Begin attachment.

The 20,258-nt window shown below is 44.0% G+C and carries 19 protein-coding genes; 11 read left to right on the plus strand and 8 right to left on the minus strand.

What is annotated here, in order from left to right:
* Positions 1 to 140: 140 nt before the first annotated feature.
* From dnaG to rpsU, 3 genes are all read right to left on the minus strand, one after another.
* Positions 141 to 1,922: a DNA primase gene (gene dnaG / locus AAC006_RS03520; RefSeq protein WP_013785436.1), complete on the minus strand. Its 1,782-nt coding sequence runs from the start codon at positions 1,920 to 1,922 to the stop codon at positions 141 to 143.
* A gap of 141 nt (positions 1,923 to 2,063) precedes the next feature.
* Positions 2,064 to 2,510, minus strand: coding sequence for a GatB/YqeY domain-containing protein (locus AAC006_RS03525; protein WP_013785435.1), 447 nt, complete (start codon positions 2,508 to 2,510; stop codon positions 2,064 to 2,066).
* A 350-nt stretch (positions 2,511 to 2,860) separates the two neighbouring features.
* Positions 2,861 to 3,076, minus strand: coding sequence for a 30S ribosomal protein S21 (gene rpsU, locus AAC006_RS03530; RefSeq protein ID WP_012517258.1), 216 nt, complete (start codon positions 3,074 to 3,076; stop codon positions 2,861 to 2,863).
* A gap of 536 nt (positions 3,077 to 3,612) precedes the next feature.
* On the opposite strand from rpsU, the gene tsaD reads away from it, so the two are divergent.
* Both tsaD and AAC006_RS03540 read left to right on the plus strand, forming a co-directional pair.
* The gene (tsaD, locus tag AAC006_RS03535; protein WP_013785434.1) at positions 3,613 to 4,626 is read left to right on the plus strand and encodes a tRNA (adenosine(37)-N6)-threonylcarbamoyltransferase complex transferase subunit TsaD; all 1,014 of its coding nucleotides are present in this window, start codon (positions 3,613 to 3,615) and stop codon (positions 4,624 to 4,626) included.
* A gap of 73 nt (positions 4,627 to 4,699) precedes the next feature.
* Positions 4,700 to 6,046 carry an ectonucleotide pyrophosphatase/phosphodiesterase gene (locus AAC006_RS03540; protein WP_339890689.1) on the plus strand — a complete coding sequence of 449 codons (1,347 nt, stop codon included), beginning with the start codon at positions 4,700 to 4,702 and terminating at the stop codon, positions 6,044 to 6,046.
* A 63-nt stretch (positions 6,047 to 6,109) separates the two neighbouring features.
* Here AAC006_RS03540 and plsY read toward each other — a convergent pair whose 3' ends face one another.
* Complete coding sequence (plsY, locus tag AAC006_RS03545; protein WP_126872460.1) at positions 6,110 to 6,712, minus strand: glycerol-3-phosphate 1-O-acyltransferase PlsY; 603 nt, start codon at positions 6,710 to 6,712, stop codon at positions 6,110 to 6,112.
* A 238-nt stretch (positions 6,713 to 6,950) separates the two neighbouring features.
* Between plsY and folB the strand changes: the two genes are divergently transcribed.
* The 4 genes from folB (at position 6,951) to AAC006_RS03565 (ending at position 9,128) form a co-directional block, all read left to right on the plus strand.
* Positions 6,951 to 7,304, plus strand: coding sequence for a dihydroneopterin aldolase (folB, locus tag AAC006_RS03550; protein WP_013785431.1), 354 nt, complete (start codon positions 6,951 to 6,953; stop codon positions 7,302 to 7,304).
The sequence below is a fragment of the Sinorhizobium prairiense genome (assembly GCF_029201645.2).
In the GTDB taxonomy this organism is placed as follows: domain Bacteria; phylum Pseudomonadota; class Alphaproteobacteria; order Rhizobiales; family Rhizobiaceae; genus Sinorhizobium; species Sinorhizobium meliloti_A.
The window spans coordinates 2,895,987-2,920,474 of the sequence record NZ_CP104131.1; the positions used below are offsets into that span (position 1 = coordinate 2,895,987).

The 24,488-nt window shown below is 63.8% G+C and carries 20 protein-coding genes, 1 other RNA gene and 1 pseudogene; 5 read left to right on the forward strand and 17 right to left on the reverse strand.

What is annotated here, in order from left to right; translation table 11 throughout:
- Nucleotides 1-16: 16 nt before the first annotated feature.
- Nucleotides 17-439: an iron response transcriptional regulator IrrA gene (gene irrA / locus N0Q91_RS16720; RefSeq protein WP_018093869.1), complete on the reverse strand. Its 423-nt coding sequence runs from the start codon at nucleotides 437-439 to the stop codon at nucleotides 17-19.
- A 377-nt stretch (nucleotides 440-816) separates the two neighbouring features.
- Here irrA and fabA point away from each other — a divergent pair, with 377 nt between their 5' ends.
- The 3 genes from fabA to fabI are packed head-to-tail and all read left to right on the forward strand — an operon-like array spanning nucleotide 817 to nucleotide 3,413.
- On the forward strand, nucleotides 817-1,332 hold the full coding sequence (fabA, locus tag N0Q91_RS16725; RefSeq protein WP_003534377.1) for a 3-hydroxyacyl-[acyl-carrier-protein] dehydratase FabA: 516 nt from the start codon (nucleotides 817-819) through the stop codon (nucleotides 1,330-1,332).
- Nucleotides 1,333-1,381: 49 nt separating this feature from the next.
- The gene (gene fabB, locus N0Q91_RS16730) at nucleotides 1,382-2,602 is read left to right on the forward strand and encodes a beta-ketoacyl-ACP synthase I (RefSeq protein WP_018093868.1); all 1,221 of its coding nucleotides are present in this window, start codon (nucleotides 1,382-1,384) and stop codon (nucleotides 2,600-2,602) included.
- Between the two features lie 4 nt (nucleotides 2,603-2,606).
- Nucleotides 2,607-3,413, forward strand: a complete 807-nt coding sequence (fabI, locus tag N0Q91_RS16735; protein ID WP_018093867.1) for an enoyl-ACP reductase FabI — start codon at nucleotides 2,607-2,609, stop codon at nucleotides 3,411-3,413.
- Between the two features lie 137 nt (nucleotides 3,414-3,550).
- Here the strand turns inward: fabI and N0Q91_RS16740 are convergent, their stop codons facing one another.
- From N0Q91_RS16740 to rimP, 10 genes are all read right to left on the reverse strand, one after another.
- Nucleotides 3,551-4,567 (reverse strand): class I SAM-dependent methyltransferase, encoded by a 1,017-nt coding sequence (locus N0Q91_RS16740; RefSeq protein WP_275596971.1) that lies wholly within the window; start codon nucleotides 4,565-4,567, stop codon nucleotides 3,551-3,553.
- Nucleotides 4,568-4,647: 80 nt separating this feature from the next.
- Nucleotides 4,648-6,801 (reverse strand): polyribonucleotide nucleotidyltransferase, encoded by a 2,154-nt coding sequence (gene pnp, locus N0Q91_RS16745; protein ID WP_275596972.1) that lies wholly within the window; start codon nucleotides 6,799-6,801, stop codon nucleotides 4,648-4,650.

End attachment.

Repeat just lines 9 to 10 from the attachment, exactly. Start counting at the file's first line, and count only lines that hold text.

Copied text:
* Positions 2,861 to 3,076, minus strand: coding sequence for a 30S ribosomal protein S21 (gene rpsU, locus AAC006_RS03530; RefSeq protein ID WP_012517258.1), 216 nt, complete (start codon positions 3,074 to 3,076; stop codon positions 2,861 to 2,863).
* A gap of 536 nt (positions 3,077 to 3,612) precedes the next feature.